In the Netflix Belgian war drama film, ‘Will,’ the audience becomes spectators to the harrowing lives of Antwerp citizens who are compelled into inaction, collaboration, or resistance after the city’s Nazi occupation. The story follows the protagonist, Wilfried Wils, an artist-turned-police-officer who has instructions to comply with the German officials terrorizing the city’s Jewish population. Nevertheless, neither Wils nor his partner, Lode, can remain complacent for long and end up enlisting in the city’s resistance efforts, joined by Lode’s sister, Yvette. However, as their moral but unlawful actions catch up to them, Wils finds himself torn between what’s right and what’s safe.
The film charts a historical journey during the time of the Second World War. It depicts the horrors of society through a unique lens previously untapped in a majority of mainstream media. As such, Wils and his storyline remain fascinatingly authentic, leading to natural audience speculation about its basis in real life.
Wil: Is it a True Story?
Given the historical context of ‘Will,’ the film holds nuanced ties to reality. While the exact events as they unfold aren’t directly inspired by a true story, the setting, characters, and experiences have tangible connections to real-life stories. For starters, ‘Will’ is a book-to-movie adaptation of Jeroen Olyslaegers’ 2016 eponymous novel, ‘Wil,’ a staple in modern Dutch Literature.
Despite the book’s fiction tag, Wil’s character and story find their origin in the brutal and monumental reality of Antwerp’s Nazi occupation during the 1940s. Author Olyslaegers held a personal connection to the same time period through his grandfather, who was a Nazi collaborator in his youth. Where many others attempted to move on from the war’s atrocities in its aftermath, the author’s grandfather, as it would turn out, remained stuck in the past.
As a result, the man constantly discussed his experiences with his grandson, Olyslaegers. In fact, the author’s first hangover, at fifteen, came after a night of drinking with his grandfather, wherein the latter regaled him with horrific stories of the past. Nevertheless, nothing came out of these experiences for a long time until, years later, the author, in his adulthood, visited a scholarly discussion with Herman van Goethem, a renowned history professor.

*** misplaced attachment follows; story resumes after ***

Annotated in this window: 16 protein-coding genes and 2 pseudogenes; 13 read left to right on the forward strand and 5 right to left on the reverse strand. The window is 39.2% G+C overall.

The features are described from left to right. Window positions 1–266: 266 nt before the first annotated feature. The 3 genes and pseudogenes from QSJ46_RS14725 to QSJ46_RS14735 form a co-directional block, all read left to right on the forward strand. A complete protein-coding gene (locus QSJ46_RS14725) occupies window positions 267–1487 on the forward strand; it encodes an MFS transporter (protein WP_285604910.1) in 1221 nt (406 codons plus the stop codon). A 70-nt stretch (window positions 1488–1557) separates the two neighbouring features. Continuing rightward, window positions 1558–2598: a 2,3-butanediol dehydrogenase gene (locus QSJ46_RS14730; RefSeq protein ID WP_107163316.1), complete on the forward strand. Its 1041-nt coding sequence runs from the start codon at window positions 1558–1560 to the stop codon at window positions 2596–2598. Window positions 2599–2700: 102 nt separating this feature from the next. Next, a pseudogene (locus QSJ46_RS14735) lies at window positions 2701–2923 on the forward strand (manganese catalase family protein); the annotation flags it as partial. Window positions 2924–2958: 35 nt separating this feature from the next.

During the discussion, Goethem showcased a police document from 1942 describing German forces, aided by the Antwerp police, rounding up Jewish individuals and families from their homes. Olyslaegers recounted the gathering in a conversation with the National Center of Writing and said, “The police report is full of descriptions of terrible violence. During the horrific mayhem of the round-up, the policeman and his colleague knock on a door in the Kruikstraat. A Jewish man opens the door and cuts his throat with a razor right in front of them. Inside, they find the rest of the family poisoned at the kitchen table…”
Olyslaegers lived not too far from the apartment described in the police report. Thus, with a view of the location where such horrors occurred not too far back in the past, the author realized he couldn’t stop thinking about the event. Furthermore, he’s reminded of a distant relative who worked as a maid in the same area in a house that once belonged to a Posh Jewish family. After German forces packed up and sent the Jewish population to their deaths at Auschwitz, Olyslaegers’ aunt continued to live in the apartment with an SS Officer, no less.
“On that day, a story came looking for me,” said Olyslaegers, highlighting the instrumental impact that his past had in his storytelling. “It knocked twice on my door. That’s the reason why I wrote this book.”
As such, it remains evident that Olyslaegers’ book, though not modeled after a particular historical account, as it unfolded in real life, holds great relation to reality. Although not biographical, his novel tells an incredibly real story that strives to look at history from a different perspective, bereft of the luxury of hindsight. For the same reason, the story remains intricately tied to reality.
Tim Mielants’ cinematic adaptation is relatively faithful to its source material while also bringing about substantial change. Nevertheless, at its core, his film maintains the realism that its predecessor book introduced. Thus, ultimately, the film, though technically a fictitious piece of media, holds undeniable roots in reality.
Read More: Will: Why Does Yvette Kill Herself?